call strategy (buying call options ), short call strategy (selling or
writing call options), Long put strategy (buying put options ), and
short put strategy (selling or writing put options). By themselves,
these positions are called naked strategies because they do not involve
an offsetting or risk-reducing position in another option or the
- Naked Strategies: When you write an option without
owning the underlying asset. You are naked because often you agreed to
sell something that you do not own.
- Naked Writer: Writing a call or a put on a
security in which the writer has no opposite cash or security position.
This is also known as uncovered writing.
- Nasdaq: The Natinal Association of
Securities Dealers Automated Quotation. A system designed to give
automatic quotes on stocks normally via a computer.
- Nasdaq Composite
Index - Listed Companies in this Index: The Nasdaq Composite Index measures
all Nasdaq domestic and non-U.S. based common stocks listed on The
Nasdaq Stock Market. The Index is market-value weighted. This means
that each company's security affects the Index in proportion to it's
market value. The market value, the last sale price multiplied by total
shares outstanding, is calculated throughout the trading day, and is
related to the total value of the Index.
- Nasdaq National
Market Securities (NMS): The Nasdaq National Market consists of over 3,000 companies
that have a national or international shareholder base, have applied
for listing, meet stringent financial requirements and agree to
specific corporate governance standards. To list initially, companies
are required to have significant net tangible assets or operating
income, a minimum public float of 500,000 shares, at least 400
shareholders, and a bid price of at least $5. The Nasdaq National
Market operates from 9:30 A.M. to 4:00 P.M. EST, with extended trading
in SelectNet from 8:00 A.M. to 9:30 A.M. EST and from 4:00 P.M. and
5:15 P.M. EST.
- Nasdaq SmallCap
The Nasdaq SmallCap Market comprises of over 1,400 companies that want
the sponsorship of Market Makers, have applied for listing and meet
specific and financial requirements. Once a company is approved and
listed on this market, Market Makers are able to quote and trade the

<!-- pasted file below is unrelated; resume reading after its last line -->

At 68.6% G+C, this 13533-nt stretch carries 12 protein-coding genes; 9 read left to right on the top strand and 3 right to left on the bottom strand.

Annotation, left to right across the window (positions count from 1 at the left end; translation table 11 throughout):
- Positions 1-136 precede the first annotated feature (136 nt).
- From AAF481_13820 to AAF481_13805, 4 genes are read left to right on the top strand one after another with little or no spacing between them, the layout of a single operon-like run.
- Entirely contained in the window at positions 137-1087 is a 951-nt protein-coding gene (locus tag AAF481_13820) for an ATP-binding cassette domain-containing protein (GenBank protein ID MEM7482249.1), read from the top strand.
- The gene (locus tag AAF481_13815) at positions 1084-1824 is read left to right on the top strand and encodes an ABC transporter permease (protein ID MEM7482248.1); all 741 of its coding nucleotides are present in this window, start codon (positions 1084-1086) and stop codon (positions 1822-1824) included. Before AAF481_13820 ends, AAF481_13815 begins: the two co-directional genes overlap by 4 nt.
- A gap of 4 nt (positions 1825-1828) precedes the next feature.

company's securities through a sophisticated electronic trading and
surveillance system. The Nasdaq SmallCap Market operates from 9:30 A.M.
to 4:00 P.M. EST., with extended trading in SelectNet from 8:00 A.M. to
9:30 A.M. EST and from between 4:00 P.M. and 5:15 P.M. EST.
- Nasdaq-100 Index
- List Companies in this Index: The Nasdaq-100 Index includes 100 of the largest
non-financial domestic companies listed on the Nasdaq National Market
tier of The Nasdaq Stock Market. Launched in January 1985, each
security in the Index is proportionately represented by its market
capitalization in relation to the total market value of the Index. The
Index reflects Nasdaq's largest growth companies across major industry
groups. All index components have a minimum market capitalization of
$500 million, and an average daily trading volume of at least 100,000
Association of Securities Dealers, Inc. NASD: The self-regulatory organization of
the securities industry responsible for the regulation of The Nasdaq
Stock Market and the over-the-counter markets. The NASD operates under
the authority granted it by the 1938 Maloney Act Amendment to the
Securities Exchange Act of 1934.
- Net Asset Value
(NAV): The market
value of a fund share, synonymous with a bid price. In the case of
no-load funds, the NAV, market price, and offering price are all the
same figure, which the public pays to buy shares; load fund market or
offer prices are quoted after adding the sales charge to the net asset
value. NAV is calculated by most funds after the close of the exchanges
each day by taking the closing market value of all securities owned
plus all other assets such as cash, subtracting all liabilities, then
dividing the result (total net assets) by the total number of shares
outstanding. The number of shares outstanding can vary each day
depending on the number of purchases and redemptions.
- Net Change: The difference between today's last
trade and the previous day's last trade. The difference between today's
closing Net Asset Value (NAV) and the previous day's closing Net Asset
- Net Income: Income after all expenses and taxes
have been deducted, and used in calculating a variety of profitability
and stock performance measures.
- Net Profit
Margin, TTM(Trailing Twelve Months) (%): Also known as Return on Sales, this
value is the Income After Taxes for the trailing twelve months divided
by Total Revenue for the same period and is expressed as a percentage.
- Net Revenue: This is the sum of all revenue
(sales) reported for all operating divisions.
- NEWBEE: New user of Internet and/or computer.
- NYSE: New York Stock Exchange
- NYSE Composite
Index - NYSE: The